Regina C. Corman
Mrs. Corman Succumbs to Injury; Other Wreck Victims Recovering
Entire Community Plunged Into Sorrow Over Death of Popular Young Woman; Funeral Services in Lusk Sunday, Interment at Youngstown, Ohio
Mrs. Regina C. Corman, wife of Dr. John A. Corman, passed away at the Douglas Hospital at 1:00 o'clock last Thursday afternoon, as a result of injuries received on the previous Saturday, when the Hudson car driven by Dr. Corman left the road 5 1/2 miles west of Douglas, and plunged into a bank.
It was at first thought that Mrs. Corman was on the road to recovery, but her condition took a sudden turn Wednesday night, and she gradually sank until death came at 1:00 o'clock. She was conscious to the end, and was herself unaware that death was only a matter of a few hours.
The immediate cause of death was a basal fracture of the skull, which affected the nerve centers controlling the respiratory organs. After having survived her injuries for almost a week, friends and the immediate family of Mrs. Corman believed her to be on the road to recovery, but her physicians insisted all along that her condition was critical. Besides suffering a fractured skull, broken nose and jaw, Mrs. Corman also sustained serious internal injuries.
The accident, which was one of the most serious of a series of accidents at the same spot, apparently was the result of Dr. Corman's failure to see the curve sign at the Reliance Well, east of Douglas, or the poor visibility caused by the black oiled road. The curve sign is said to be far on the highway. Dr. Corman insists that he was not traveling fast when the accident happened, and that it had taken him two hours and sixteen minutes to come from Casper to the scene of the accident, which is 48 miles.
The other victims of the accident, Mr. and Mrs. Norris Hartwell and their son, Norris, Jr., are making satisfactory progress, according to hospital authorities, and it is predicted they will be out in a short time. Mr. Hartwell's head, which was badly cut and bruised, is healing, and Mrs. Hartwell's condition is reported much improved. Norris, Jr's fractured leg is also causing no concern, although he will be in the hospital for some time.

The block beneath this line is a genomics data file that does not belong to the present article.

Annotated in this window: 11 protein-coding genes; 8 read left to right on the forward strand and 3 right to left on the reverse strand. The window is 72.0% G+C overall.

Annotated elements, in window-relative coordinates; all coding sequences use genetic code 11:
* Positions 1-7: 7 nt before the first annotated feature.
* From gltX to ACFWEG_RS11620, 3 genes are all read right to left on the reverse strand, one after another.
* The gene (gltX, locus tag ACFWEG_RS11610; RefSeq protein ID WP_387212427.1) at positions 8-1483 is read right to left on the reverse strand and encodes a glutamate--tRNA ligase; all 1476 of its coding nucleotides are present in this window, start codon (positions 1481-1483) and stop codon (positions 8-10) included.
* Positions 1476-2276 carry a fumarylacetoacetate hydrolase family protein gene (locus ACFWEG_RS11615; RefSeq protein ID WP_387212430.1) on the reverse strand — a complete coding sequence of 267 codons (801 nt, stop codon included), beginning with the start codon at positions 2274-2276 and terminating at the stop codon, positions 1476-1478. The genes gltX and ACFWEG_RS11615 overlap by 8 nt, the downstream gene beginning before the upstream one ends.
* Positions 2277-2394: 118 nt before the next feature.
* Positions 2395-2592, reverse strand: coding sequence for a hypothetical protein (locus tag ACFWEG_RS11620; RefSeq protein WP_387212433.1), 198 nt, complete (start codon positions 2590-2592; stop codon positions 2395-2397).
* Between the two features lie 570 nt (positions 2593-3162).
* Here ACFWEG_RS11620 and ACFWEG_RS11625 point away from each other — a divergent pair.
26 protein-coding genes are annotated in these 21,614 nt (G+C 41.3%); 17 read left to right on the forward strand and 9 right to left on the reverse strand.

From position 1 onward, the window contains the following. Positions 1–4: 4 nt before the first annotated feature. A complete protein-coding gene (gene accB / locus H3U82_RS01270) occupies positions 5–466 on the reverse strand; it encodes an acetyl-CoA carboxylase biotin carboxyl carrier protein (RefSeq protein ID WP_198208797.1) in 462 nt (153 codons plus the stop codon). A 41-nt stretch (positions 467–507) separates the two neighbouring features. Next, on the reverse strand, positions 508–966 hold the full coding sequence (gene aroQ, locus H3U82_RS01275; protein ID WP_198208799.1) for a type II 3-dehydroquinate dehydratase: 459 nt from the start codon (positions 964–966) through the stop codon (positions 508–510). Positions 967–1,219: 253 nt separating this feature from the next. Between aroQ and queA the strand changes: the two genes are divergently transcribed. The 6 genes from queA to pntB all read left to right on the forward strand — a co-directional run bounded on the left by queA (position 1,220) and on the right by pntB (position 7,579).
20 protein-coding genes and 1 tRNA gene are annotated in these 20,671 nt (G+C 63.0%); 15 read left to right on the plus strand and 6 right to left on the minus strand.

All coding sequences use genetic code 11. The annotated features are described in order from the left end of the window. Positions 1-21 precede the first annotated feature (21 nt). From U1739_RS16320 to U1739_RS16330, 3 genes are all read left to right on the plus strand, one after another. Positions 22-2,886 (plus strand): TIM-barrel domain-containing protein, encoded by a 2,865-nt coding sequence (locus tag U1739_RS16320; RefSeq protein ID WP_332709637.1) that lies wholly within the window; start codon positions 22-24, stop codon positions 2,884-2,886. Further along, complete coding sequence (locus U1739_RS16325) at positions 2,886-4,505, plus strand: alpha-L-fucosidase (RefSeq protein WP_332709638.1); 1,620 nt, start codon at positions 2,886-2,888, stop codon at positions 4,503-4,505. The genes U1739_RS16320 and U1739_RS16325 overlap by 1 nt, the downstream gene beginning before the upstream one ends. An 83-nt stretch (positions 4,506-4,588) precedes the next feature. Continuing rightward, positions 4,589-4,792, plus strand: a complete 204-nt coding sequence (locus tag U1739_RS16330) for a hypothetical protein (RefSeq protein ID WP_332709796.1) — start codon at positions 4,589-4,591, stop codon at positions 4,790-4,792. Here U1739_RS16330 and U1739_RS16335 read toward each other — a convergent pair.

DANGEROUS CURVE, SAYS DOUGLAS ENTERPRISE
In commenting on the accident, The Douglas Enterprise says: "Since the accident there has been a good deal of agitation for a more effectual marking of the highway at this point. During the past few weeks several mishaps have occurred there, and in some of these persons familiar with the road have figured. Since the completion of the oiled surface, true enough, it is common for motorists to "step on 'er," as they come from the west, and this, with the slight decline for some considerable distance endangers all concerned. A guard rail or a large warning sign, it is declared, would eliminate many of the accidents and afford ample notification to all of the curve."
SERVICES FOR MRS. CORMAN HELD AT CATHOLIC CHURCH
Funeral services for Mrs. Corman were held at St. Leo's Catholic Church in Lusk at 3:00 Sunday afternoon. Mrs. Corman was a devout member of the church, and also a member of the Regina Club of the Church, which arranged for the service.
The services were simple as well as beautiful, and were conducted by Rev. Father Fiddalis of Douglas, who said prayers for the departed and gave a comforting sermon. Music was rendered by the choir composed of Mrs. John Cordell, Miss Steffan and Mrs. Frank Barrett, accompanied by Mrs. Kuhn at the organ. Mrs. Barrett also rendered a beautiful solo, "Thy Will Be Done."
The pallbearers were John Cordell, George Bigson, Foster Rogers, Dr. Stenner, F. W. Chambers and R. I. Olinger. The honorary pallbearers were Mrs. Reeves and Mrs. Chambers, representing the Legion Auxiliary; Mrs. Geo. Gibson and Mrs. Al Buibault, representing the Regina Club, and Mrs. Templeton and Mrs. Stenner, representing the wives of the members of the Lions Club. The Legion, Lions and the Legion Auxiliary all met and marched in a body from the Peet undertaking parlor to the church.
After the church services, the remains were taken to the Peet mortuary, where hundreds of friends called to pay their respects to one of the city's most popular and beloved young women. The remains, accompanied by Dr. Corman and Jackie, were sent east on the Sunday night train, interment to be made at her old home at Youngstown, Ohio, where she has a father and four sisters.
The Lusk Herald
November 14, 1929
MRS. CORMAN LAID TO REST IN HOME CITY
Scores of Old Friends Attend Last Rite for Popular Lusk Woman at Youngstown
Dr. John A. Corman with his little son Jackie arrived back in Lusk Tuesday morning from Youngstown, Ohio, after accompanying the remains and attending the funeral of Mrs. Corman, who passed away as the result of the automobile accident near Douglas.
The funeral for Mrs. Corman was held last Thursday morning, Nov. 7, at 9:00 o'clock a.m., from St. Edward's Catholic Church. The services included the saying of solemn requiem high mass, the highest honor which the church can pay to one of it's deceased members who had kept the faith.
The remains of Mrs. Corman arrived in Youngstown last Wednesday and were taken to the home of her father, Thomas J. Quigley, 77 Saranac Avenue, where hundreds of her old friends came to pay their last respects.
Mrs. Corman, who before her marriage five years ago to Dr. J. A. Corman, was Miss Regina Quigley, a life-long resident of Youngstown, was a graduate of the South High School of that city. Besides her husband and son Jackie, she is survived by four sisters, Mrs. Joseph J. Tyrrell, Mrs. Lucy Dahlman, Mrs. Fred Cregan and Mrs. Walter Leo, all residents of Youngstown. Interment was made in the Quigley family plot at Cavalry Cemetery in Youngstown.
The funeral was attended by many of her schoolmates, and by a delegation from the Lions Club of that city.
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